From super-premium potato vodka to an exquisite tourmaline necklace, fancy goods from Maine will be showcased at events during the presidential inauguration.
Maine first lady Karen Baldacci will wear the Maine Tourmaline Necklace, a 52-carat tourmaline necklace, when she ball-hops on Tuesday night after President-elect Barack Obama is sworn in to office.
“It is beautiful, it truly is,” Baldacci said Thursday in a telephone interview. “It’s special. It’s from Maine. It represents the best of Maine — both in terms of craftsmanship and tourmaline. I’m honored to wear it.”
The Maine Retail Jewelers Association presented the necklace, with tourmaline from the big 1972 Newry find, to the state of Maine in 1977. It features a 24-carat pink tourmaline dangling from the center and pink, green and blue-green tourmaline accents.
Jeweler Jim Vose of Lincoln is looking forward to getting a photograph of the necklace in action at the inauguration. He was instrumental in creating the necklace in the 1970s and is sorry that Addison Saunders, the Ellsworth goldsmith who crafted it, passed away in November.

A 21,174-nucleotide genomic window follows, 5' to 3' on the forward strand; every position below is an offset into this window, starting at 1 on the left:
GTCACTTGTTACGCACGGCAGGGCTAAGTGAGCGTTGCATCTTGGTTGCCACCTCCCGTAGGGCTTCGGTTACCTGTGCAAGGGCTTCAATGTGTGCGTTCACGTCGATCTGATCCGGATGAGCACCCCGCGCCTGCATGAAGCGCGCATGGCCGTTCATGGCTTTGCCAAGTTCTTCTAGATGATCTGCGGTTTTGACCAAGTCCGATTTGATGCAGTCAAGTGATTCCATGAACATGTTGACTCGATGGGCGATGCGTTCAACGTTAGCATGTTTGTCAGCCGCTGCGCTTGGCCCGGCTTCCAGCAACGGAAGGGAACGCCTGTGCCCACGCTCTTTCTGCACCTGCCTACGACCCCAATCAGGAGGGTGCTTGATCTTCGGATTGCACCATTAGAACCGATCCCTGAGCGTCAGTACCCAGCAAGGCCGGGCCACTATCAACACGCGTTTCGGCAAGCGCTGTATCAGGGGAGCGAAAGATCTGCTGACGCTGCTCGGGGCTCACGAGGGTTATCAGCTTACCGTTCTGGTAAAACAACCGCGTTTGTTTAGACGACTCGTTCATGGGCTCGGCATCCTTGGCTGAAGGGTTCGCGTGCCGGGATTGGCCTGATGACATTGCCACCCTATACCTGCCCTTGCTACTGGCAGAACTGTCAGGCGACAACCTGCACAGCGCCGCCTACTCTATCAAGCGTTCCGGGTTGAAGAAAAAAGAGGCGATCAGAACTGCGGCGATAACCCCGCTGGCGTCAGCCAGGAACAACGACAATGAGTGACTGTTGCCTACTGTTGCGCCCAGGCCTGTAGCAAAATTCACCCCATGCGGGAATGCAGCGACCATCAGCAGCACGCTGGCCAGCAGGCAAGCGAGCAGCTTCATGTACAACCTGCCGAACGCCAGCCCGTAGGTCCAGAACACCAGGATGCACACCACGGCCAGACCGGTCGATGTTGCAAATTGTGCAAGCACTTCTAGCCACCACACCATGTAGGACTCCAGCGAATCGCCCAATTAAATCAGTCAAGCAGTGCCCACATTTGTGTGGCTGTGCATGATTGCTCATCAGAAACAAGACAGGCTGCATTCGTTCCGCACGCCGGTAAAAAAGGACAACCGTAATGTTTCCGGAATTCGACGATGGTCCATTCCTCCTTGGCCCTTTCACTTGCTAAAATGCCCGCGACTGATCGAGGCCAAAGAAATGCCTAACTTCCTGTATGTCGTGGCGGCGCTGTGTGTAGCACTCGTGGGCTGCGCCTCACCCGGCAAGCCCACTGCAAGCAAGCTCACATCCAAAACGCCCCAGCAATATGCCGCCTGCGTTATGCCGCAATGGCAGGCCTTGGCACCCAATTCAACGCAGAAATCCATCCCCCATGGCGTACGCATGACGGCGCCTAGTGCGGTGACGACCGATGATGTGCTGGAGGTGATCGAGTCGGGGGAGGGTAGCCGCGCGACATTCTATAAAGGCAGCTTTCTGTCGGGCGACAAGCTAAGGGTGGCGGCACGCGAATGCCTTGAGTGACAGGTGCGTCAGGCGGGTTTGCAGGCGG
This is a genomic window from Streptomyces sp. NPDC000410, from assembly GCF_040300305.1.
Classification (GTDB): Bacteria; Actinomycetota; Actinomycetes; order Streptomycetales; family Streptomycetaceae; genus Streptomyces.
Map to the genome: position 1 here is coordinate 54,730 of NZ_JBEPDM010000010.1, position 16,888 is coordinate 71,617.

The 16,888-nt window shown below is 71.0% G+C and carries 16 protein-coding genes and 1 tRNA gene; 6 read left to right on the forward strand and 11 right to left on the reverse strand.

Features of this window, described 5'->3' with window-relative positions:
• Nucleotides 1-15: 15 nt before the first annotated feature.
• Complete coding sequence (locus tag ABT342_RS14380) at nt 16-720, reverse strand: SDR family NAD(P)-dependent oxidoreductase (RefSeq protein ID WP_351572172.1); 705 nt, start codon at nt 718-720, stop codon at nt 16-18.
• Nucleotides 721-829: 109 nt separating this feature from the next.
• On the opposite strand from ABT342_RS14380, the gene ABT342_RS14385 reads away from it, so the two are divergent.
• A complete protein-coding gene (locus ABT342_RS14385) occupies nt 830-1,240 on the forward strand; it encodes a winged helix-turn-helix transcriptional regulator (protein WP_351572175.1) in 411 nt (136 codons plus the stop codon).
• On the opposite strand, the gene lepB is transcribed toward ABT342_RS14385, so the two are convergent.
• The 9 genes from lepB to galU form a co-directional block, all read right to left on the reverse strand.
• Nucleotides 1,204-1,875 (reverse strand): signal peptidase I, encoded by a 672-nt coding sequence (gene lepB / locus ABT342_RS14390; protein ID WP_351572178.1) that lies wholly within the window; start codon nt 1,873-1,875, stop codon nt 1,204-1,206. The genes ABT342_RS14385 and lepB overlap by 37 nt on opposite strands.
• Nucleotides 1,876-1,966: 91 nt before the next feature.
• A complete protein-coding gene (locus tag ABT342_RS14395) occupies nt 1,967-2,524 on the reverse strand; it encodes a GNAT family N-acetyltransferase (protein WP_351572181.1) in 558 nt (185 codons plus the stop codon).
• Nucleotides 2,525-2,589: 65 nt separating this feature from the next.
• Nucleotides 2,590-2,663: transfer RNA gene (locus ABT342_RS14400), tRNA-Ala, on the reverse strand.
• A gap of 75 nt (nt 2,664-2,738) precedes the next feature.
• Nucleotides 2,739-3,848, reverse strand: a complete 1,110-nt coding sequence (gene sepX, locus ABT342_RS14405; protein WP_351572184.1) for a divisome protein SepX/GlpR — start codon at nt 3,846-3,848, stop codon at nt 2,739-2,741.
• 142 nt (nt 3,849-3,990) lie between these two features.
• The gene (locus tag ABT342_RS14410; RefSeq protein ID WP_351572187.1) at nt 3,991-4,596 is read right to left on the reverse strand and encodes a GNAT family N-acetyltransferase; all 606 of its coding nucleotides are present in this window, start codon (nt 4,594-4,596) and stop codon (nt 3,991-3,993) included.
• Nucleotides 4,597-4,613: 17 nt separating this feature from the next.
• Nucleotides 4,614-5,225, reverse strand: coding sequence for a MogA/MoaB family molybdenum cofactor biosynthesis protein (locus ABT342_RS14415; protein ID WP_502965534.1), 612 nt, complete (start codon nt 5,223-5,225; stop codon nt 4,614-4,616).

Vose, 81, just published a book about the necklace, “The Crown Jewels of Maine.”
“We’re proud that the necklace will be in Washington,” Vose said. “There’s very few states that can accomplish what we did with the gemstones.”
Custom seamstress Sandi McKeen’s eyes will be on what’s under the necklace — Karen Baldacci’s gown. The Stockton Springs couturier made the brown silk velvet dress for the first lady’s first inaugural ball for her husband.
“I see pictures of her in the things I’ve created with really important people, and that’s neat,” she said. “I’m happy that they’ve all been in Washington. I wish I could go with them.”
Chris Dowe, the head distiller of Cold River Vodka in Freeport, said he has high hopes for his spirits. The company’s blueberry and classic vodkas will be drunk at the Maine luncheon at the New Zealand Embassy on Monday.
“I hope that it helps us in Washington. We’ve been on sale in Washington for a few months, and its not an easy area to get into,” Dowe said. “I’m hoping this will just help us continue to get our name out there.”
Potatoes for the vodka come from Fryeburg and Aroostook County, he said, and although the company is “tiny,” it’s growing. This inaugural nod can’t hurt, he said.
“It’s really great to have them think of us at such an important part of history,” Dowe said. “You don’t expect this kind of thing.”